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Truck Accidents: Was the Truck Driver Fatigued?



In the 1940 movie, They Drive By Night, Humphrey Bogart played an overworked partner in a small trucking company trying to make ends meet. Overtired and falling asleep at the wheel, he causes an accident that costs him his right arm. Though a work of fiction, this scene repeats much too often in America's young, unregulated trucking industry with even more devastating results.

Hours of Service regulations

Congressional regulation eventually made our roads a safer place for truck drivers and the rest of us who use the nation's highways. If you are involved in an accident with a commercial vehicle, one of the first areas to be investigated should be if the driver complied with the Hours of Service (HOS) regulations set forth by Federal Motor Carrier Safety Administration.

Most commercial motor vehicle drivers and virtually all tractor-trailer drivers are required to comply with HOS regulations, which require that truck drivers may not drive more than 60 or 70 hours in seven or eight consecutive days. Drivers are usually limited to no more than 11 hours of driving after having ten consecutive hours off duty.

Yet drivers will sometimes violate these rules. Under pressure to make deliveries or pick up shipments, they either decide to or are required to drive on through to get to their shippers on time.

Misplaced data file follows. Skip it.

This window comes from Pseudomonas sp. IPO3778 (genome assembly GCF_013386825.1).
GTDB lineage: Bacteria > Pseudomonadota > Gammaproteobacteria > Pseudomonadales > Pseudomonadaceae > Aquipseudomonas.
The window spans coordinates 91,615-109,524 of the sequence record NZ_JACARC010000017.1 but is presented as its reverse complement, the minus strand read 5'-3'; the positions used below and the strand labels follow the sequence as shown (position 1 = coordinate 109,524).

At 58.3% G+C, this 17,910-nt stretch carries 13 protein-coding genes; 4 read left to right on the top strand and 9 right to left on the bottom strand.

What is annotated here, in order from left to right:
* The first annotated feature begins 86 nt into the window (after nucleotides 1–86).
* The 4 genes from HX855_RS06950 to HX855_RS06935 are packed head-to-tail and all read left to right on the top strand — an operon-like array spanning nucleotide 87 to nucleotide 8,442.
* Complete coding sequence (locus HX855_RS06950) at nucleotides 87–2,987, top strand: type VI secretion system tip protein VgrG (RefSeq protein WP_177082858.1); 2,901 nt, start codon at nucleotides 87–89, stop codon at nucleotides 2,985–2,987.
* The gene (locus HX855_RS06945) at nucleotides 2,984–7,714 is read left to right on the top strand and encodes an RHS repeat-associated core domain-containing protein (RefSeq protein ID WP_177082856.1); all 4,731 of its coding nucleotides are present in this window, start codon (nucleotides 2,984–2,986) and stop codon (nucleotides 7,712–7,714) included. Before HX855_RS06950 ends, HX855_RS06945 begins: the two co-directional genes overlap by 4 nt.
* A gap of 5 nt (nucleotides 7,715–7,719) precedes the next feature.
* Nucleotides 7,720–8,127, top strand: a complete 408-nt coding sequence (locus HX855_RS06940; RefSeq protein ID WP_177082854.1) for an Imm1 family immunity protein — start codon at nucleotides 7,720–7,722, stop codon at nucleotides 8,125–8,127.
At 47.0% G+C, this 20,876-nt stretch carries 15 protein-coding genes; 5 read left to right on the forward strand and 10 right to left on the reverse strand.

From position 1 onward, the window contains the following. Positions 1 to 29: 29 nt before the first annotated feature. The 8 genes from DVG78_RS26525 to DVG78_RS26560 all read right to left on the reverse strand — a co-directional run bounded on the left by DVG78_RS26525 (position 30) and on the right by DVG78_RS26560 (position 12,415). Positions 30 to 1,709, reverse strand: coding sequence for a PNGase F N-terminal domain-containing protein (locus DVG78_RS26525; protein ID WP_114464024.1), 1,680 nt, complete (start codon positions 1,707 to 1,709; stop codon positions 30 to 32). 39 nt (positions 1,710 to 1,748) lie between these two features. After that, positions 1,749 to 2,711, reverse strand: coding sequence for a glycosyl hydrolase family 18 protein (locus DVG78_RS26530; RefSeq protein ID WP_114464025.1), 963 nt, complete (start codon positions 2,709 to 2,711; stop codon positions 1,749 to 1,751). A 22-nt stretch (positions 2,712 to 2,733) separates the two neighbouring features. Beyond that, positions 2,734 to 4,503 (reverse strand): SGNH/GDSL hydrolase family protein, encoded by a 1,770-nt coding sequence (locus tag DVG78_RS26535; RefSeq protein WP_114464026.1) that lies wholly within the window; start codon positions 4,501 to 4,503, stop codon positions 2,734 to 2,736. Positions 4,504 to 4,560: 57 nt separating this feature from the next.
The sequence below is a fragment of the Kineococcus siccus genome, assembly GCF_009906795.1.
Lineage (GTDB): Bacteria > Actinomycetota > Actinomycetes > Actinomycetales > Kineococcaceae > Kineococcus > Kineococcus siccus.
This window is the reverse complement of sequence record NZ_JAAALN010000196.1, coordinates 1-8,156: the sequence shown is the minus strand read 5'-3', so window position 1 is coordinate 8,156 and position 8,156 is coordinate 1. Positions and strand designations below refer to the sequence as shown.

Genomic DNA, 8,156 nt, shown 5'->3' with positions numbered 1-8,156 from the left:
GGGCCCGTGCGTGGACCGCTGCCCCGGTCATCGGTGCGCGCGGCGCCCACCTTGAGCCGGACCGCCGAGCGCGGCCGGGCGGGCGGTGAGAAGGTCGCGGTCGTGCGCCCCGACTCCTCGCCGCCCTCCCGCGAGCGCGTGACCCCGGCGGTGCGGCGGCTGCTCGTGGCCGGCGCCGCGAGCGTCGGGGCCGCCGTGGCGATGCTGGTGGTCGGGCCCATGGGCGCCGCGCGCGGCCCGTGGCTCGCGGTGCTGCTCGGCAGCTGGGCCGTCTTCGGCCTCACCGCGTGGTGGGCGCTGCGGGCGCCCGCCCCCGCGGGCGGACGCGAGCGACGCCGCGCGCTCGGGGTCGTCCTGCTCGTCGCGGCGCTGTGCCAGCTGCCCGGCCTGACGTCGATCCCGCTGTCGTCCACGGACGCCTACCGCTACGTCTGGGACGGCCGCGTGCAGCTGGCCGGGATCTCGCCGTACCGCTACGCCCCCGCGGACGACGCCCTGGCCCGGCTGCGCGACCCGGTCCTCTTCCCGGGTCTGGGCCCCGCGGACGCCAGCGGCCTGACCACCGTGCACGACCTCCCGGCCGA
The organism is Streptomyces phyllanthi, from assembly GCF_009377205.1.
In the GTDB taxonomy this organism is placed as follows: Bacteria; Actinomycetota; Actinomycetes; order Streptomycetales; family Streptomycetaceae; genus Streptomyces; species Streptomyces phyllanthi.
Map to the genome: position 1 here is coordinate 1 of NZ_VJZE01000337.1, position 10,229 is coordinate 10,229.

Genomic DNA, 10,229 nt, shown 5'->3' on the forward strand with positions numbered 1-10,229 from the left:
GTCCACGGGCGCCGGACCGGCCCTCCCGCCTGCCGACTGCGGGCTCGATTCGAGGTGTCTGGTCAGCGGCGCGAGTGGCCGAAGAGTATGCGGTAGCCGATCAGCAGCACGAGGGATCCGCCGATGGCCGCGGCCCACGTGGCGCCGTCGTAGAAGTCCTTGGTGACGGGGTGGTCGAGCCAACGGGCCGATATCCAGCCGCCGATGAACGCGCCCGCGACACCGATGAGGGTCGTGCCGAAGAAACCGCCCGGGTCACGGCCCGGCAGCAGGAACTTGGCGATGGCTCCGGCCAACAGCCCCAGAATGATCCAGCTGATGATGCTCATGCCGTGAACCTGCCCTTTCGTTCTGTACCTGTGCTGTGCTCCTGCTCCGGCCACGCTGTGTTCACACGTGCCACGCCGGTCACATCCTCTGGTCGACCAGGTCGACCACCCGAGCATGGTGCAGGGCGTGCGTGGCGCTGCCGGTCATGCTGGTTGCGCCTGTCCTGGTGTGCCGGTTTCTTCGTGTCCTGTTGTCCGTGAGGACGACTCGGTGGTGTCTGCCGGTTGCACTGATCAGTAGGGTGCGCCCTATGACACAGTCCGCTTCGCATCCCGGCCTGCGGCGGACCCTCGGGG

Enforcement

Enforcement of the HOS regulations is by computerized driver logs, which are part of the equipment of every tractor-trailer operating in interstate commerce. When the driver gets into the cab to start driving, the log starts recording his or her driving time. The logs provide an accurate record of just how long a driver has been behind the wheel that day and that week.

State Police will often check the logs when investigating serious accidents. Other collisions are often investigated by local law enforcement agencies that may not know of, or review, the driver's logs.

An attorney experienced with tractor-trailer accidents will know the importance of the logs and other documentation available from both the driver and the trucking company in the event of a lawsuit. Be sure to consult with competent counsel if you are injured by a tractor-trailer.

Sources:

Federal Motor Carrier Safety Administration